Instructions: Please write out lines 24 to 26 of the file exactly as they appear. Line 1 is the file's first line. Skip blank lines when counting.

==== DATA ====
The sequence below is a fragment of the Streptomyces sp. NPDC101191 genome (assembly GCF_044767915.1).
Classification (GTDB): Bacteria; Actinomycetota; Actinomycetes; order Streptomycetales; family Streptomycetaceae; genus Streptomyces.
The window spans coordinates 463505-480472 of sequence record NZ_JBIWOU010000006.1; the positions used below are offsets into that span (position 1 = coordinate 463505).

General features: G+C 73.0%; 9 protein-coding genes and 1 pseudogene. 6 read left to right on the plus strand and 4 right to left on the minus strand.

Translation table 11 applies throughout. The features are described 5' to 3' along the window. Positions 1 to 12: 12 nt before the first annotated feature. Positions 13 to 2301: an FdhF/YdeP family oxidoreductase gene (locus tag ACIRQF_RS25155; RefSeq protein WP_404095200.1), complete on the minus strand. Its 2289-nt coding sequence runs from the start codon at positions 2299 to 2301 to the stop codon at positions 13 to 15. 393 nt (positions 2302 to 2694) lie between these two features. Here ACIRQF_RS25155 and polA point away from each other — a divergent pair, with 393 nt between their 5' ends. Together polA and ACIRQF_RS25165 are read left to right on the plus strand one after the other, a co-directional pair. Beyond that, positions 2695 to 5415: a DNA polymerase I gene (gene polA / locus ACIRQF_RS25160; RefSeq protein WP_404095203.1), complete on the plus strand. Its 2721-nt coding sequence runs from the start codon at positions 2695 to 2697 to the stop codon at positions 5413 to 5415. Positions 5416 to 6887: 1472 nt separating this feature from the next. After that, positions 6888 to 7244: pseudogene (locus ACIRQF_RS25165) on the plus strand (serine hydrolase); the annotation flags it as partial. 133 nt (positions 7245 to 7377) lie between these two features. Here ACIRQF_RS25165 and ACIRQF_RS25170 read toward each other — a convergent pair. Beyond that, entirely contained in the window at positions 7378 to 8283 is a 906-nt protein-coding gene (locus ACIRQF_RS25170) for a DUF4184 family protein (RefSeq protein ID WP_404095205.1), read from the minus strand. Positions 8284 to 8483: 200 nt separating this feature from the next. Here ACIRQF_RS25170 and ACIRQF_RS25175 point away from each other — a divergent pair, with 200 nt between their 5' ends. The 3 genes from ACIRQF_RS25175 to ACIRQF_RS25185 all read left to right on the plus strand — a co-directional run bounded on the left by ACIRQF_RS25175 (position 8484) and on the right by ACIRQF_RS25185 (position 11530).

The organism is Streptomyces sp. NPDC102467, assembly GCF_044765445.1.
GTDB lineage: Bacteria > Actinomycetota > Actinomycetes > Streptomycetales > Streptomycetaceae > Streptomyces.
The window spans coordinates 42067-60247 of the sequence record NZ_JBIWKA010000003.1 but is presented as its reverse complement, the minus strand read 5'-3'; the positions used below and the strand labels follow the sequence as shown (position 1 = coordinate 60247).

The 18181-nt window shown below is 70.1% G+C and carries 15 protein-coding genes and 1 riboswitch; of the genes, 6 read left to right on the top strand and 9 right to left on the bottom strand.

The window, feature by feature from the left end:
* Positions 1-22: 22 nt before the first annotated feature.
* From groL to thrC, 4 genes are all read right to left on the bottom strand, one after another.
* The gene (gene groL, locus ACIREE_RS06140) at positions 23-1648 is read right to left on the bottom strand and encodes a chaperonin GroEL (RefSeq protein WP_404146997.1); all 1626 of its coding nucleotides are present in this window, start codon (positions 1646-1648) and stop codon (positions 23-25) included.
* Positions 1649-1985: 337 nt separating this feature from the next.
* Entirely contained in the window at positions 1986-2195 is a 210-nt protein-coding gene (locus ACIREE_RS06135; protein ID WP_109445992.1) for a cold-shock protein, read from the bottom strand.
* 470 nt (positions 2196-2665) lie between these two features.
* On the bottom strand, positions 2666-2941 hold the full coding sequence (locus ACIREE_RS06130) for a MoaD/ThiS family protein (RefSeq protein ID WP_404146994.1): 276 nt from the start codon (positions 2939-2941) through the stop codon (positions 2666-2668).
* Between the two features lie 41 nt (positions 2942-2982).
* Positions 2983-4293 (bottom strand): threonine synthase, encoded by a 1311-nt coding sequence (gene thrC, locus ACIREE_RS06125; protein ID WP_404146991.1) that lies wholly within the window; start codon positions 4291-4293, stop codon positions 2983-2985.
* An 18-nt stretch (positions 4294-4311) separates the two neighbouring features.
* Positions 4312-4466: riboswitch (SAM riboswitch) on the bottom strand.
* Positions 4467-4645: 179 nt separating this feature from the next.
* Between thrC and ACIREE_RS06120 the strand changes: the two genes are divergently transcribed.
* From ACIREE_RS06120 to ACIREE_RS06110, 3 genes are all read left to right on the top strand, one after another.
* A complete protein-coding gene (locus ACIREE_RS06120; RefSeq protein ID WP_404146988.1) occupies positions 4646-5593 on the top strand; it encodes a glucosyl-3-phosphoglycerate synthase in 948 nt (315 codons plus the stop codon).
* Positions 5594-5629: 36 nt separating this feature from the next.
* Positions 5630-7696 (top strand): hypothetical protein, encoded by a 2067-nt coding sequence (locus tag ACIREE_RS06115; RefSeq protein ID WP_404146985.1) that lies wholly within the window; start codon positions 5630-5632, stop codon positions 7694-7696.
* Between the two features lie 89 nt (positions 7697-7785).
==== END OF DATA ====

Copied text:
* From ACIREE_RS06120 to ACIREE_RS06110, 3 genes are all read left to right on the top strand, one after another.
* A complete protein-coding gene (locus ACIREE_RS06120; RefSeq protein ID WP_404146988.1) occupies positions 4646-5593 on the top strand; it encodes a glucosyl-3-phosphoglycerate synthase in 948 nt (315 codons plus the stop codon).
* Positions 5594-5629: 36 nt separating this feature from the next.